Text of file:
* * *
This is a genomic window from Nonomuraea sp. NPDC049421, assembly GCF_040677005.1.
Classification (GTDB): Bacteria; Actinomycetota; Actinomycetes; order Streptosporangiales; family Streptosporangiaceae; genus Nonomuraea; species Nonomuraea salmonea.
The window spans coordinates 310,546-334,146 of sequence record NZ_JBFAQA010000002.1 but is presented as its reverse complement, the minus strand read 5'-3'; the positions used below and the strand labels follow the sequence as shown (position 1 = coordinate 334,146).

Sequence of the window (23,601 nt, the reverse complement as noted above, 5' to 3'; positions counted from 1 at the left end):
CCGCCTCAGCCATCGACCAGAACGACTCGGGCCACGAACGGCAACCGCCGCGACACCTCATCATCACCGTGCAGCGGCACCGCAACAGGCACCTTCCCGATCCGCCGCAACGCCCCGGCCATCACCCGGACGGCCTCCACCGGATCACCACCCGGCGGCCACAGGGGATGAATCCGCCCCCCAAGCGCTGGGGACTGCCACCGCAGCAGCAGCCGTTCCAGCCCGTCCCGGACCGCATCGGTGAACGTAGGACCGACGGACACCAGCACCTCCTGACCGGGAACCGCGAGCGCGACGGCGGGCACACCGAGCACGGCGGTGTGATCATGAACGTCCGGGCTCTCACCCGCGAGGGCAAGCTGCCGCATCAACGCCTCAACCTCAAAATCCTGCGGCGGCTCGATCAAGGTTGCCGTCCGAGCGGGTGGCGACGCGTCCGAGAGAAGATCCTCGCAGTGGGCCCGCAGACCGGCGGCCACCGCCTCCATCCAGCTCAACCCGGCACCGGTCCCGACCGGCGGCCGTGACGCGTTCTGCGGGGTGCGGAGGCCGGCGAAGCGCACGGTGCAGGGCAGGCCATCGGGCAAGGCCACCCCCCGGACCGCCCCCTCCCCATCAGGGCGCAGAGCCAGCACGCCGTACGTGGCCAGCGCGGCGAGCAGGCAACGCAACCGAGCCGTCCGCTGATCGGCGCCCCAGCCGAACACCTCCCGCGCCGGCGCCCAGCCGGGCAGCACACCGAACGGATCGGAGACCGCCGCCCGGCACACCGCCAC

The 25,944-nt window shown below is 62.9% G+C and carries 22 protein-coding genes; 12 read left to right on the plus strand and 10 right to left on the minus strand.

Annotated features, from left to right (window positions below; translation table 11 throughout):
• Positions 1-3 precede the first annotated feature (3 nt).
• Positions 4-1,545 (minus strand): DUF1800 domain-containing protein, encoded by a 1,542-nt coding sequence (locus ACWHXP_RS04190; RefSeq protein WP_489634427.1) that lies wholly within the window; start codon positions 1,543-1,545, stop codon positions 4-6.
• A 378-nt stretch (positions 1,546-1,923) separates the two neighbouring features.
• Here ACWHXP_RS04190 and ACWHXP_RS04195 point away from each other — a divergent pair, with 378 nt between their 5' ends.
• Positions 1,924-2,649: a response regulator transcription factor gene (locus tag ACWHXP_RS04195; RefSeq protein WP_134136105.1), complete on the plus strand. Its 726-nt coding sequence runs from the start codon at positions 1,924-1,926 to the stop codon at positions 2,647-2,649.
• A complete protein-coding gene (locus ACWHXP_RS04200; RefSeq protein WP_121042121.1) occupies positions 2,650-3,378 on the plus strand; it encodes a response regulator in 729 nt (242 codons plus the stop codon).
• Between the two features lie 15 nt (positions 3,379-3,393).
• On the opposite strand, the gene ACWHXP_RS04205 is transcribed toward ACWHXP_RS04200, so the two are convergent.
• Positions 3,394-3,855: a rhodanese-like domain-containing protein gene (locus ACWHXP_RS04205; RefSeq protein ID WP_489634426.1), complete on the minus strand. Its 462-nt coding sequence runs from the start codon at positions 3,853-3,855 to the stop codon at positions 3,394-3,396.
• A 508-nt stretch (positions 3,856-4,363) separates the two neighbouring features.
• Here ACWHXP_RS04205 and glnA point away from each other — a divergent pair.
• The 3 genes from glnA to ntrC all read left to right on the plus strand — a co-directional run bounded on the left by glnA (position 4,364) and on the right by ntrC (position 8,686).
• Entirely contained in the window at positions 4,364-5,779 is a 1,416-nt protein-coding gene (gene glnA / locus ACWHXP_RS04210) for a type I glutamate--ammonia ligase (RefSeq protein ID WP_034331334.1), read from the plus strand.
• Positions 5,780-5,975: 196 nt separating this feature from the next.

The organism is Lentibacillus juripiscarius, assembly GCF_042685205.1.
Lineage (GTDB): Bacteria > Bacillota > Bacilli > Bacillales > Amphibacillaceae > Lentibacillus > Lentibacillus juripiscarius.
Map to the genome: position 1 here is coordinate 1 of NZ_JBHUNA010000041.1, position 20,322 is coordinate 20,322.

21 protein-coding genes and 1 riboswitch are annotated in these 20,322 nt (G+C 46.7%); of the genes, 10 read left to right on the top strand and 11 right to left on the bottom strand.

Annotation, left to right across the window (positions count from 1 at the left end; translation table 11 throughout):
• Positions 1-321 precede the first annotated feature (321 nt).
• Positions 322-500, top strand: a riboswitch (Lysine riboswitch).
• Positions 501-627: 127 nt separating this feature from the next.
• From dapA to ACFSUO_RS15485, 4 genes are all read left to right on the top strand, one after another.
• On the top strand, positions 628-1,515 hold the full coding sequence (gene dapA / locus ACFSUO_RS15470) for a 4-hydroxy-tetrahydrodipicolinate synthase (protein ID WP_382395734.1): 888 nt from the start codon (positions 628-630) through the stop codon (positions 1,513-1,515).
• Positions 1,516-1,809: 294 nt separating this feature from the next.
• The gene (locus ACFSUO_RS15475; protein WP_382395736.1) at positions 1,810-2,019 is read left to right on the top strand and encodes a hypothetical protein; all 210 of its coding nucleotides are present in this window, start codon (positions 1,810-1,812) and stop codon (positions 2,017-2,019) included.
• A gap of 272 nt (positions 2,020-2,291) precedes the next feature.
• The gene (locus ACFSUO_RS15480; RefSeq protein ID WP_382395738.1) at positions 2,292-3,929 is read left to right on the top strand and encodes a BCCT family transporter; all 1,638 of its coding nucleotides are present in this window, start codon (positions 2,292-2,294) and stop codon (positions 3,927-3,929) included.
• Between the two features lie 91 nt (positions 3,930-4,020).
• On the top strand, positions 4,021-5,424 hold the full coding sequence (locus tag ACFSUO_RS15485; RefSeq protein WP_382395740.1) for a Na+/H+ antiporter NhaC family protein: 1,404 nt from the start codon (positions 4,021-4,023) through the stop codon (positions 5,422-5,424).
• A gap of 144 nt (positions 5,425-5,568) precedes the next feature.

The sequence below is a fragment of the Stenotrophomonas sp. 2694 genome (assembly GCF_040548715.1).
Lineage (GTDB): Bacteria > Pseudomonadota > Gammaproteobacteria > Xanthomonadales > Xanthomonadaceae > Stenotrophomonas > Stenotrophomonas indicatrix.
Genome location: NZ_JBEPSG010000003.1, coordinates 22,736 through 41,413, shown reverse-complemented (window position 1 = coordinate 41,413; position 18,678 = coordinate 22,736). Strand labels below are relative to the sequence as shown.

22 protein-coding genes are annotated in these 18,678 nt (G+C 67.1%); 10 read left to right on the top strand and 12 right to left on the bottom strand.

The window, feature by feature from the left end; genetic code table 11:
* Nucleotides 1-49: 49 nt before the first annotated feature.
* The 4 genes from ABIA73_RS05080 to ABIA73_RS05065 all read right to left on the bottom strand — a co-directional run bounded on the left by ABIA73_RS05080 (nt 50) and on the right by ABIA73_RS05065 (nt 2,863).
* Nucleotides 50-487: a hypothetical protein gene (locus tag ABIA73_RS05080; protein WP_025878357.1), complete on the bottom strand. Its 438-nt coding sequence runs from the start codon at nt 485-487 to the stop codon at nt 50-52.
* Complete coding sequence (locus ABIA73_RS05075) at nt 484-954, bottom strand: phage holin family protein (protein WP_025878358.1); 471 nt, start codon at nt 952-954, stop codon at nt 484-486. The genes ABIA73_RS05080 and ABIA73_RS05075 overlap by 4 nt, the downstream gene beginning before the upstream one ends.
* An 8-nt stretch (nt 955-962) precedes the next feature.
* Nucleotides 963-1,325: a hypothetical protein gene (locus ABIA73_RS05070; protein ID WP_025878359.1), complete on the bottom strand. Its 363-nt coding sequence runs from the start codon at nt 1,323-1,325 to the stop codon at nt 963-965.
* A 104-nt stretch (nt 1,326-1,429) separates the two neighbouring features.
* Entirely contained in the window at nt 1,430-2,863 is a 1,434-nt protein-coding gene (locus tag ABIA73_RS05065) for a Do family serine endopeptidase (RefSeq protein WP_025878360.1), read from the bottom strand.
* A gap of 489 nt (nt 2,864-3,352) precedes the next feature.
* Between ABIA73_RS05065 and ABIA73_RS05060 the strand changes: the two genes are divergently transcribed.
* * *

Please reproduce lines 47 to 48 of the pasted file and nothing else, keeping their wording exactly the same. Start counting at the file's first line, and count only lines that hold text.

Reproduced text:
* Complete coding sequence (locus ABIA73_RS05075) at nt 484-954, bottom strand: phage holin family protein (protein WP_025878358.1); 471 nt, start codon at nt 952-954, stop codon at nt 484-486. The genes ABIA73_RS05080 and ABIA73_RS05075 overlap by 4 nt, the downstream gene beginning before the upstream one ends.
* An 8-nt stretch (nt 955-962) precedes the next feature.